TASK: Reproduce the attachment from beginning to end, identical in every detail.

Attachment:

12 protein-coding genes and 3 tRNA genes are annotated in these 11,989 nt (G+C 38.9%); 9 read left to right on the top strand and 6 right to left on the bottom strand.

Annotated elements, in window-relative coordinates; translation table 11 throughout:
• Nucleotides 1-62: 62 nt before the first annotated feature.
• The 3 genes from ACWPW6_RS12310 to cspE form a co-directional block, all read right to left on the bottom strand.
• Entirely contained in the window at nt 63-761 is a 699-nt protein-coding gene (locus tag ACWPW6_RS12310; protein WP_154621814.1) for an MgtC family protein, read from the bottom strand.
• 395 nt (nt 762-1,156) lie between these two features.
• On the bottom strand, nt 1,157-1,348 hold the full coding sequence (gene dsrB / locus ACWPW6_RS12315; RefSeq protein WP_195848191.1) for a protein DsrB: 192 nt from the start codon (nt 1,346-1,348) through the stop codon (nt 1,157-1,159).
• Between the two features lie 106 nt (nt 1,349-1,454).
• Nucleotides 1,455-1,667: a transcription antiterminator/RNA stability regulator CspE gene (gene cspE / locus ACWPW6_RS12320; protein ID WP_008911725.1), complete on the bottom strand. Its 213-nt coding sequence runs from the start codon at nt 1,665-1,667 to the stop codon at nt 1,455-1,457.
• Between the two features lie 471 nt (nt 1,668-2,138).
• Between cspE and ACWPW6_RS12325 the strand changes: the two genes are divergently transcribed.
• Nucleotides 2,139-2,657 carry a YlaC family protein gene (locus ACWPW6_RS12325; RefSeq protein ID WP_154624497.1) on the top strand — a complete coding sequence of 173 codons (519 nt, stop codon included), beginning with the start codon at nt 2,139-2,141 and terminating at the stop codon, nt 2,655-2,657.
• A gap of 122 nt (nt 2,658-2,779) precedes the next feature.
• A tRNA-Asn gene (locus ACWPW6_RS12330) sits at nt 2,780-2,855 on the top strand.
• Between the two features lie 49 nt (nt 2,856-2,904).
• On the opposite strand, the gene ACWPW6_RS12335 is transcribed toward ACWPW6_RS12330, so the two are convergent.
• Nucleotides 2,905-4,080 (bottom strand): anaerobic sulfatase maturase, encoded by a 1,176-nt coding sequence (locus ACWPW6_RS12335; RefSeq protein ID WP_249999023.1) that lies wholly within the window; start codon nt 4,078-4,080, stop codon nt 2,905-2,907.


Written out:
12 protein-coding genes and 3 tRNA genes are annotated in these 11,989 nt (G+C 38.9%); 9 read left to right on the top strand and 6 right to left on the bottom strand.

Annotated elements, in window-relative coordinates; translation table 11 throughout:
• Nucleotides 1-62: 62 nt before the first annotated feature.
• The 3 genes from ACWPW6_RS12310 to cspE form a co-directional block, all read right to left on the bottom strand.
• Entirely contained in the window at nt 63-761 is a 699-nt protein-coding gene (locus tag ACWPW6_RS12310; protein WP_154621814.1) for an MgtC family protein, read from the bottom strand.
• 395 nt (nt 762-1,156) lie between these two features.
• On the bottom strand, nt 1,157-1,348 hold the full coding sequence (gene dsrB / locus ACWPW6_RS12315; RefSeq protein WP_195848191.1) for a protein DsrB: 192 nt from the start codon (nt 1,346-1,348) through the stop codon (nt 1,157-1,159).
• Between the two features lie 106 nt (nt 1,349-1,454).
• Nucleotides 1,455-1,667: a transcription antiterminator/RNA stability regulator CspE gene (gene cspE / locus ACWPW6_RS12320; protein ID WP_008911725.1), complete on the bottom strand. Its 213-nt coding sequence runs from the start codon at nt 1,665-1,667 to the stop codon at nt 1,455-1,457.
• Between the two features lie 471 nt (nt 1,668-2,138).
• Between cspE and ACWPW6_RS12325 the strand changes: the two genes are divergently transcribed.
• Nucleotides 2,139-2,657 carry a YlaC family protein gene (locus ACWPW6_RS12325; RefSeq protein ID WP_154624497.1) on the top strand — a complete coding sequence of 173 codons (519 nt, stop codon included), beginning with the start codon at nt 2,139-2,141 and terminating at the stop codon, nt 2,655-2,657.
• A gap of 122 nt (nt 2,658-2,779) precedes the next feature.
• A tRNA-Asn gene (locus ACWPW6_RS12330) sits at nt 2,780-2,855 on the top strand.
• Between the two features lie 49 nt (nt 2,856-2,904).
• On the opposite strand, the gene ACWPW6_RS12335 is transcribed toward ACWPW6_RS12330, so the two are convergent.
• Nucleotides 2,905-4,080 (bottom strand): anaerobic sulfatase maturase, encoded by a 1,176-nt coding sequence (locus ACWPW6_RS12335; RefSeq protein ID WP_249999023.1) that lies wholly within the window; start codon nt 4,078-4,080, stop codon nt 2,905-2,907.